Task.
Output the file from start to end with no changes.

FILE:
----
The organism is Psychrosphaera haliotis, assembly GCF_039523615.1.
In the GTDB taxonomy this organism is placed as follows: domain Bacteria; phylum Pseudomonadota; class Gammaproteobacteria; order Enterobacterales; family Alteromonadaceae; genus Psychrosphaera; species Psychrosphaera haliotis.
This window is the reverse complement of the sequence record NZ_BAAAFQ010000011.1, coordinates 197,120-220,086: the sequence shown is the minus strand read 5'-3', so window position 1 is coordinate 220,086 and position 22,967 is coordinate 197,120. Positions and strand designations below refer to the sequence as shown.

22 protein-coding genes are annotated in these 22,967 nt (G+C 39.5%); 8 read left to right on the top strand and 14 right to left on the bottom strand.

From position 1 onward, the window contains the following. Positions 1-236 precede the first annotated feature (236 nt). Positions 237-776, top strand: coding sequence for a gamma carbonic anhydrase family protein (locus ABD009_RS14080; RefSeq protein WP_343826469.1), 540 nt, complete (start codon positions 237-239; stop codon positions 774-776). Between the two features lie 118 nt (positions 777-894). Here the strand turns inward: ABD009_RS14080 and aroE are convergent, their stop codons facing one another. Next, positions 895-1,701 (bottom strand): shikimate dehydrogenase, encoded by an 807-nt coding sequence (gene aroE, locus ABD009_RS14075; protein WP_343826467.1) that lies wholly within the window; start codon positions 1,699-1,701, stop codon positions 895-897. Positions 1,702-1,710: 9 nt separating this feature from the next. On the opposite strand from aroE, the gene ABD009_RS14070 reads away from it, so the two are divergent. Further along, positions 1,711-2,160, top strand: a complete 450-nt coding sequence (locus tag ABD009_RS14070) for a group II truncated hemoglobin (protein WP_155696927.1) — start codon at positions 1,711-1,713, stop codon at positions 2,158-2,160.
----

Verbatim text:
The organism is Psychrosphaera haliotis, assembly GCF_039523615.1.
In the GTDB taxonomy this organism is placed as follows: domain Bacteria; phylum Pseudomonadota; class Gammaproteobacteria; order Enterobacterales; family Alteromonadaceae; genus Psychrosphaera; species Psychrosphaera haliotis.
This window is the reverse complement of the sequence record NZ_BAAAFQ010000011.1, coordinates 197,120-220,086: the sequence shown is the minus strand read 5'-3', so window position 1 is coordinate 220,086 and position 22,967 is coordinate 197,120. Positions and strand designations below refer to the sequence as shown.

22 protein-coding genes are annotated in these 22,967 nt (G+C 39.5%); 8 read left to right on the top strand and 14 right to left on the bottom strand.

From position 1 onward, the window contains the following. Positions 1-236 precede the first annotated feature (236 nt). Positions 237-776, top strand: coding sequence for a gamma carbonic anhydrase family protein (locus ABD009_RS14080; RefSeq protein WP_343826469.1), 540 nt, complete (start codon positions 237-239; stop codon positions 774-776). Between the two features lie 118 nt (positions 777-894). Here the strand turns inward: ABD009_RS14080 and aroE are convergent, their stop codons facing one another. Next, positions 895-1,701 (bottom strand): shikimate dehydrogenase, encoded by an 807-nt coding sequence (gene aroE, locus ABD009_RS14075; protein WP_343826467.1) that lies wholly within the window; start codon positions 1,699-1,701, stop codon positions 895-897. Positions 1,702-1,710: 9 nt separating this feature from the next. On the opposite strand from aroE, the gene ABD009_RS14070 reads away from it, so the two are divergent. Further along, positions 1,711-2,160, top strand: a complete 450-nt coding sequence (locus tag ABD009_RS14070) for a group II truncated hemoglobin (protein WP_155696927.1) — start codon at positions 1,711-1,713, stop codon at positions 2,158-2,160.